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5 minute read

Resilience in Transition: Former Tech Startup Boss Found Renewed Purpose as Salaryman

Discover how one tech entrepreneur’s journey from boss to employee unveils the transformative power of resilience and the pursuit of renewed purpose.

Names like Elon Musk, Mark Zuckerberg, and Tan Min-Liang evoke images of unparalleled success and glamour—the epitome of achievement in the tech sphere. However, amidst the glitz and glory lies a lesser-known reality: for every triumphant tale, there exists a multitude of individuals who have embarked on similar paths only to face fewer fortunate outcomes.

Among them is Faizola Nordin, former co-founder of Datavis, a tech startup specialising in providing big data visualisation for businesses. Now, a media production company consultant, Faizola shares with Workipedia by MyCareersFuture his journey of career resilience transitioning from boss to employee.

Looking for a new role? Explore over 100,000 jobs available on MyCareersFuture now!

Dreams and realities: The tech startup journey

Faizola co-founded Datavis with a trusted friend in 2015. “We thought we had the key ingredients for the business to succeed. My business partner and I had been long-time friends, and we had a great business idea and product—a data visualisation platform that crunches big data,” said Faizola.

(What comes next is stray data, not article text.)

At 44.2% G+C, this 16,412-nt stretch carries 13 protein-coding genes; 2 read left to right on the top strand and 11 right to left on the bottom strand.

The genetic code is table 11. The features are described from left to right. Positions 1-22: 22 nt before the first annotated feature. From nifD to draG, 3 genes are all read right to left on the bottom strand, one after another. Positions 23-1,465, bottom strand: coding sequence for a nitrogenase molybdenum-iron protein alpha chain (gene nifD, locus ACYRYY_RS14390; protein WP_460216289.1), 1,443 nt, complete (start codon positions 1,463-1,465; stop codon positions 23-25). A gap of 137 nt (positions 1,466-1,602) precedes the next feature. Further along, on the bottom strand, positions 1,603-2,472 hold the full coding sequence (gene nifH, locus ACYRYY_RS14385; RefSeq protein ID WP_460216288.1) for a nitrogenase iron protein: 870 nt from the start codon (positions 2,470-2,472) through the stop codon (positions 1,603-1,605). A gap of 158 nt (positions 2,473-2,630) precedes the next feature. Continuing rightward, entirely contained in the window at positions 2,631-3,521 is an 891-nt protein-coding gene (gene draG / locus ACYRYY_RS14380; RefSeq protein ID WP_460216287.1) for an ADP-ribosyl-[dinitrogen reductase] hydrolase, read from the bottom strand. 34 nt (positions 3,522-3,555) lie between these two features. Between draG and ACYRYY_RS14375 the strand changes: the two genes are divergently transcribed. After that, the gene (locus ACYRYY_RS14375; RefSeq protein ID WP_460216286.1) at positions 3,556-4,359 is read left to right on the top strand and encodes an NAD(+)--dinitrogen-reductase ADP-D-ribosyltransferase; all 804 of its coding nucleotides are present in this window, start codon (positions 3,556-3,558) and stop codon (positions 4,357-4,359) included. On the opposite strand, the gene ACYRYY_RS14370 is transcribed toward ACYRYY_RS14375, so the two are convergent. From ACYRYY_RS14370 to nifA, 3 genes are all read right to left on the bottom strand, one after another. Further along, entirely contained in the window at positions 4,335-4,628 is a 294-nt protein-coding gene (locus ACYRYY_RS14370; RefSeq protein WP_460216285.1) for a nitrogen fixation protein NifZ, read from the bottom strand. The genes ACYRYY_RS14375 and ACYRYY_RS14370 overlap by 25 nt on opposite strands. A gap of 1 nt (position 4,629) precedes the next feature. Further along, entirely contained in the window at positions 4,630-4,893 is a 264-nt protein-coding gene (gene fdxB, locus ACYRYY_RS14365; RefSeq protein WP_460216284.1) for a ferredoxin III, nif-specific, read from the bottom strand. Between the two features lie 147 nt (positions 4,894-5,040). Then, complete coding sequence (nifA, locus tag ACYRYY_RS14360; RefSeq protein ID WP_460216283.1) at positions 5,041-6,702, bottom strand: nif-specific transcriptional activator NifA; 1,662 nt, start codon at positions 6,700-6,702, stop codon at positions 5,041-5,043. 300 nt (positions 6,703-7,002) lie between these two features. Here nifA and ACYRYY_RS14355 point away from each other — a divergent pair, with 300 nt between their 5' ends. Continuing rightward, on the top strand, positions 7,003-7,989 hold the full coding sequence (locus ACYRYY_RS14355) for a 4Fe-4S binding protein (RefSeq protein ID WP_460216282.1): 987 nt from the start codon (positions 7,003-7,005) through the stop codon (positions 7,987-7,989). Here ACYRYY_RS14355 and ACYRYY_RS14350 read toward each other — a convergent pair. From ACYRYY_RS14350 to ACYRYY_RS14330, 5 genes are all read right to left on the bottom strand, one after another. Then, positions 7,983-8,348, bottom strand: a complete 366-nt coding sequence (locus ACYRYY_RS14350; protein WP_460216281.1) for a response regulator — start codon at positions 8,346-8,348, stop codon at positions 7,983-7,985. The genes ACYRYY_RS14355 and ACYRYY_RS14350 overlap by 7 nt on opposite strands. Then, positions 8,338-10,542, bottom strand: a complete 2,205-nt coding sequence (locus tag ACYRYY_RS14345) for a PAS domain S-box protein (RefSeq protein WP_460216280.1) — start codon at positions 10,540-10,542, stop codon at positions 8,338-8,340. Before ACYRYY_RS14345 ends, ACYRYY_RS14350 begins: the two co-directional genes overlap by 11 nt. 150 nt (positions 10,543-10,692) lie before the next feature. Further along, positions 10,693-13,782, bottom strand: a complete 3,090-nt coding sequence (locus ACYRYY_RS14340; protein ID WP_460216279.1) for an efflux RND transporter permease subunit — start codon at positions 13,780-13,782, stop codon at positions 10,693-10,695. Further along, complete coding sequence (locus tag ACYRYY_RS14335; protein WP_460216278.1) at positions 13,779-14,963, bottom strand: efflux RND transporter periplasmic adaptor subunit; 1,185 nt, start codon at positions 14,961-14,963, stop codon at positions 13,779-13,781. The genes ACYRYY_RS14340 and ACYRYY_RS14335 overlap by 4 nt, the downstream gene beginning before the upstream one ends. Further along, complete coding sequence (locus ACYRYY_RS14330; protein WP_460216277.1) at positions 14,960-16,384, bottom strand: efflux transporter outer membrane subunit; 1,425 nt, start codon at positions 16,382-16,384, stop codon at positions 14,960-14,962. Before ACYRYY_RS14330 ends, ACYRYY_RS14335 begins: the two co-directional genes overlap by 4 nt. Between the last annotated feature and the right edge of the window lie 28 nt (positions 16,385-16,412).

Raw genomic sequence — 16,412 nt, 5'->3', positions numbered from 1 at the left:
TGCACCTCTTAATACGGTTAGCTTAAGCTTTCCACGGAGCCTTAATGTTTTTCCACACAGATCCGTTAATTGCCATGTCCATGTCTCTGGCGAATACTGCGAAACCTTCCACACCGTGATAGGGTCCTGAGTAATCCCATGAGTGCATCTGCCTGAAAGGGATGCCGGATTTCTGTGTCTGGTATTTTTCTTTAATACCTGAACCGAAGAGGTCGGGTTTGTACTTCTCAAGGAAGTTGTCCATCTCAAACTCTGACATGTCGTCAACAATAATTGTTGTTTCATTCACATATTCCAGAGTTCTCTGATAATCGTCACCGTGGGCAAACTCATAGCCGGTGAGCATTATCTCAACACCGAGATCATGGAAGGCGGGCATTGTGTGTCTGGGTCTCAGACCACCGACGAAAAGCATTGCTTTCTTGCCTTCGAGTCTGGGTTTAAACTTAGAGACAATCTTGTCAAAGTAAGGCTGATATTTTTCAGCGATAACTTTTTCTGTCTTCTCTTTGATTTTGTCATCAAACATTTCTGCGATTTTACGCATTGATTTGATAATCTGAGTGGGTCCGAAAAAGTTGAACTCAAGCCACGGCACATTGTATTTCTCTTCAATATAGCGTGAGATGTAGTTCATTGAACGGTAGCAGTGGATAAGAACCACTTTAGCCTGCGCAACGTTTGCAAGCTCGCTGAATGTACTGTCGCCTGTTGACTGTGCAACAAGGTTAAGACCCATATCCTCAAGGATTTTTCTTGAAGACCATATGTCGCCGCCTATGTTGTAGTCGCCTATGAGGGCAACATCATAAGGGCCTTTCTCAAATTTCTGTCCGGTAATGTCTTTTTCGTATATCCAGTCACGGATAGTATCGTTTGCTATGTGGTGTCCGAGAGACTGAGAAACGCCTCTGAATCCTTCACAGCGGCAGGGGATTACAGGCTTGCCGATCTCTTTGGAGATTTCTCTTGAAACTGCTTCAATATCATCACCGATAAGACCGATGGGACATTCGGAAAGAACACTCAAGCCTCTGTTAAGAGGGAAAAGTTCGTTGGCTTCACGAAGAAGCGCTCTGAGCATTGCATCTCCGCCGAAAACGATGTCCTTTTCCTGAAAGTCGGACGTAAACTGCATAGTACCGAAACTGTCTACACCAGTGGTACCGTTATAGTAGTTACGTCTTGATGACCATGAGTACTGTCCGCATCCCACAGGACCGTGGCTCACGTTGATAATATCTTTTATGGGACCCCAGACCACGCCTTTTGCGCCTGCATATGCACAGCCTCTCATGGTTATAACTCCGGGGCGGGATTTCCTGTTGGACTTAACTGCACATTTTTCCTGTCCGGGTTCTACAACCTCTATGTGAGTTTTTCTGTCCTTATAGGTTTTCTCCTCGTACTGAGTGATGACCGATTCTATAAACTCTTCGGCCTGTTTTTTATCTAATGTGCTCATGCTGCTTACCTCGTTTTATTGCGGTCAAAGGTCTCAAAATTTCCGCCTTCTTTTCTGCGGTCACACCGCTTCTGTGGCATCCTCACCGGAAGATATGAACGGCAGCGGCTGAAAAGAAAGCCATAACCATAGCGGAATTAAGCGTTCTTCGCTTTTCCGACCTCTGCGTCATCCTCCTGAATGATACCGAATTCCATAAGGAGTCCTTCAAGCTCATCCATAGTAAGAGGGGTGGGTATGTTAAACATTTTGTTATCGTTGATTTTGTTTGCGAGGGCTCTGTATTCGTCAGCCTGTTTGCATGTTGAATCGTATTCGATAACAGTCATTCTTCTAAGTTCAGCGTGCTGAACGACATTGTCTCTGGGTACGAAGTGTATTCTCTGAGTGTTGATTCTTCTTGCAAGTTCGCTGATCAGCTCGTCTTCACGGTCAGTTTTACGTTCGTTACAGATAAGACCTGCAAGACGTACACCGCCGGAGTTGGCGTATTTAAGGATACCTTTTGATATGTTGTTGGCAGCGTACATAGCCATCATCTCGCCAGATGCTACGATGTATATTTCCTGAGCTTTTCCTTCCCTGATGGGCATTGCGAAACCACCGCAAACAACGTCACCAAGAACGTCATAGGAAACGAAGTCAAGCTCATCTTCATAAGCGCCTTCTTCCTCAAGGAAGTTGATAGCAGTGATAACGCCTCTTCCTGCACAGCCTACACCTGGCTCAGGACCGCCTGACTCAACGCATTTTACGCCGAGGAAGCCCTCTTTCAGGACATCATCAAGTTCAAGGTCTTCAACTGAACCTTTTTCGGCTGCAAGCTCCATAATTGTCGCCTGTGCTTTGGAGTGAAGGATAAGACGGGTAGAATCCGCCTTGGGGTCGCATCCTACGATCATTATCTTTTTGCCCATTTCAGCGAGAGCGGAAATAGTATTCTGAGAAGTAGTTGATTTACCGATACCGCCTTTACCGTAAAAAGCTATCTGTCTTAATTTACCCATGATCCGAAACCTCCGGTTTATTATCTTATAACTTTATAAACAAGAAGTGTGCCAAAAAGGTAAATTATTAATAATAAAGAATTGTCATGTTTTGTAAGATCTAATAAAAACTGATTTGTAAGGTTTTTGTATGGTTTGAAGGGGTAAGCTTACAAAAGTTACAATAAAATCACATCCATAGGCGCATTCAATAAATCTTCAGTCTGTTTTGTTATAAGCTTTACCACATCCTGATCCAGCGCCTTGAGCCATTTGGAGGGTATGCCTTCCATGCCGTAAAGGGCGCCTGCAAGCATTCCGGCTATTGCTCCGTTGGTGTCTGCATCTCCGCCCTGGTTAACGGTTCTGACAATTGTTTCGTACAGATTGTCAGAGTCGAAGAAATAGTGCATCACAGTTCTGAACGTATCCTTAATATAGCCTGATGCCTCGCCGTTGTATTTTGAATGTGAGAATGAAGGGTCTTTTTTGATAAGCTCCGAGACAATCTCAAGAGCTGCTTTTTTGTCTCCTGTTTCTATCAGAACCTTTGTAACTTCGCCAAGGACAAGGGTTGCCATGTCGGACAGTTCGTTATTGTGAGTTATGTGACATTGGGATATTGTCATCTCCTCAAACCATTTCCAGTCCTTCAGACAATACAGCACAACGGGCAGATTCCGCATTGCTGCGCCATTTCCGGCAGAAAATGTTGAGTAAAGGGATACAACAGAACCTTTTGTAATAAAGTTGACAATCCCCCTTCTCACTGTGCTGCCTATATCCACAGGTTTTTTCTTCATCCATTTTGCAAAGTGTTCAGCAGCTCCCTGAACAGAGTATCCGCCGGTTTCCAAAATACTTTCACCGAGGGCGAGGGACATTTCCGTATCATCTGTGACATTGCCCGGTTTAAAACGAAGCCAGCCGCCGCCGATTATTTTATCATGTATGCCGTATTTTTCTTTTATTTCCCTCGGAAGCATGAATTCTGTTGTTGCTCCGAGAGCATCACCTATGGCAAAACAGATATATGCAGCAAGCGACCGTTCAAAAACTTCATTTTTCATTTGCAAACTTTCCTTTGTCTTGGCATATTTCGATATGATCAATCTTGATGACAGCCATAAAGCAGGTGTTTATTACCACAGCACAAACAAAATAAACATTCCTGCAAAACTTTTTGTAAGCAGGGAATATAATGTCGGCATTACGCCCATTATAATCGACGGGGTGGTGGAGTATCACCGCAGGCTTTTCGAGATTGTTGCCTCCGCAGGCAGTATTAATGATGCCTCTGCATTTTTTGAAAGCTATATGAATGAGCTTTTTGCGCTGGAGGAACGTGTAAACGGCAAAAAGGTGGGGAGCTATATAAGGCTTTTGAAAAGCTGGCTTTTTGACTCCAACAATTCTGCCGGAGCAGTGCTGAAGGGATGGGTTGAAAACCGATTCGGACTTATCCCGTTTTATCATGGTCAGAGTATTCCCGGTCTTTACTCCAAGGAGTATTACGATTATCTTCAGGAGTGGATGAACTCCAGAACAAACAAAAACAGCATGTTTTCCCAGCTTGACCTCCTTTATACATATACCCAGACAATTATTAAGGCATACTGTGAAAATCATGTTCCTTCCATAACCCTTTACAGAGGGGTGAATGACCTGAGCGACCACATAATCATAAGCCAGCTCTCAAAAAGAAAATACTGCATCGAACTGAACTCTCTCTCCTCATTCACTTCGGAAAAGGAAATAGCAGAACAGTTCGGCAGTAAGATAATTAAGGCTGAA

What began as a grand dream of riding on the technological wave brimming with potential soon confronted the stark reality that success in the tech industry is far from a walk in the park.

Faizola in a business networking session with other business leaders. (Image credit: Faizola Nordin)

Running the business took its toll on him financially and emotionally. “It wasn’t those unicorns, and we struggled daily to keep ourselves afloat. After five years, I felt jaded,” said Faizola. 

Faizola was also experiencing signs of burnout that affected his mental health. “I wasn’t sleeping well, my mood was getting negative, and I also began to doubt my capabilities,” he added. 

Faizola (third from left) in a group photo with other local tech industry players. (Image credit: Faizola Nordin)

This prompted him to embark on a new chapter, leaving behind the world of start-ups for the stability of a corporate role in the media industry. “The struggle was no longer worth it,” he admits with a hint of regret.

Career resilience: Charting a new course

Faizola went back to the drawing board to plan his career roadmap. “I was not going to let my experience discourage me—I have a family to feed! But I want to do something that taps into my strength in business leadership and passion for photography,” he shares.  

Through his professional network, Faizola landed a job as a business development executive at Studio Five Corp, a media production company that specialises in creative solutions for corporate businesses.

Looking for career guidance? If you are exploring career changes and need professional advice, register for a complimentary session with WSG’s Career Coaching today.

Being an employee is something that he relishes. “To put it bluntly, I feel relieved not having to feel the complete weight of responsibilities on my shoulders.”